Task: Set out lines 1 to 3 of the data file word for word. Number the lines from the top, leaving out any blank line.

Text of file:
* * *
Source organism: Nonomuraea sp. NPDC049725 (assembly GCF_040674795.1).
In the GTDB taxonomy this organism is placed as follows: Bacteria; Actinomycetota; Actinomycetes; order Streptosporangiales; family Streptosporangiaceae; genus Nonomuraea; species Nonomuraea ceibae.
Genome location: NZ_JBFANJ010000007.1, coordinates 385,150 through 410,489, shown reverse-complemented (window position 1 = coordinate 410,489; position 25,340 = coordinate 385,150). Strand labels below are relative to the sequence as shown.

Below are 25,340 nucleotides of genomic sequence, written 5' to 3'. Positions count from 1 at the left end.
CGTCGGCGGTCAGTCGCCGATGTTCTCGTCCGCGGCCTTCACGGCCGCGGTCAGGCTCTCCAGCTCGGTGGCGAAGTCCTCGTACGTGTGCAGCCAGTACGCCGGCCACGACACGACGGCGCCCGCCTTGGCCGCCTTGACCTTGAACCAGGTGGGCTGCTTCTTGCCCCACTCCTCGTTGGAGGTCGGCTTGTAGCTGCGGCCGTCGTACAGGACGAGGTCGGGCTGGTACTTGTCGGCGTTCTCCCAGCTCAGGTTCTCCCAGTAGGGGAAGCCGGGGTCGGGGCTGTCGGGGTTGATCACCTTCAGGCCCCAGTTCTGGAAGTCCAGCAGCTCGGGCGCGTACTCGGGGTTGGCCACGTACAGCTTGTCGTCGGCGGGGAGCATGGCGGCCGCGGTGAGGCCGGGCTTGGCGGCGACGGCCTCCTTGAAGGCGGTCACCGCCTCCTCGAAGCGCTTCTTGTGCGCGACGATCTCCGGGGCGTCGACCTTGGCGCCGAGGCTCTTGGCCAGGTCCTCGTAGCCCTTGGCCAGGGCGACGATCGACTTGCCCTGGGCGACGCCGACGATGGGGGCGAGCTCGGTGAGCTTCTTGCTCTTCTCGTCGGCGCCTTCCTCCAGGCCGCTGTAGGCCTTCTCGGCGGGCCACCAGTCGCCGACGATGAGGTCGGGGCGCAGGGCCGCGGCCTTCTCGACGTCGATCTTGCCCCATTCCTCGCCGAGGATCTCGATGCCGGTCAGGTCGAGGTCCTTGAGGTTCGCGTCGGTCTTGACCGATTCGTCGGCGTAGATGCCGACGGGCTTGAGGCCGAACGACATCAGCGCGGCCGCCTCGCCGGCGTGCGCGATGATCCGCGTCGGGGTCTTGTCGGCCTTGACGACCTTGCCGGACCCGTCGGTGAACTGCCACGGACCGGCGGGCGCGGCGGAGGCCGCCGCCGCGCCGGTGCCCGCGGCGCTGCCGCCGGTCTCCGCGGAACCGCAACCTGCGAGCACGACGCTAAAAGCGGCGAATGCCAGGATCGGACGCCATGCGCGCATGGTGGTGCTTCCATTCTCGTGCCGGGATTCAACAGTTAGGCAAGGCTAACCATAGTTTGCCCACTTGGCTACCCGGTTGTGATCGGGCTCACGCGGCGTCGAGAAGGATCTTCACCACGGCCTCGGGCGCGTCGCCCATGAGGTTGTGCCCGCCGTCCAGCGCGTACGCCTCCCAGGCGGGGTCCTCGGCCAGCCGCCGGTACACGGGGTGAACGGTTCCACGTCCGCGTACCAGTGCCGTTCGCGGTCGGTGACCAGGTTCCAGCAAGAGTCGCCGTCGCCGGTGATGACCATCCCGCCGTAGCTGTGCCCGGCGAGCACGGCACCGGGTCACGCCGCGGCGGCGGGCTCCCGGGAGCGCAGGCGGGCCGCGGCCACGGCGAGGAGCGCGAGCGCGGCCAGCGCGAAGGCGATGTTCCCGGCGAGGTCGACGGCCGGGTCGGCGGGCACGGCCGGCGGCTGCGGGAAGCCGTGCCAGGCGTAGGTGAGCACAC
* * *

Source organism: Nonomuraea sp. NPDC049725 (assembly GCF_040674795.1).
In the GTDB taxonomy this organism is placed as follows: Bacteria; Actinomycetota; Actinomycetes; order Streptosporangiales; family Streptosporangiaceae; genus Nonomuraea; species Nonomuraea ceibae.
Genome location: NZ_JBFANJ010000007.1, coordinates 385,150 through 410,489, shown reverse-complemented (window position 1 = coordinate 410,489; position 25,340 = coordinate 385,150). Strand labels below are relative to the sequence as shown.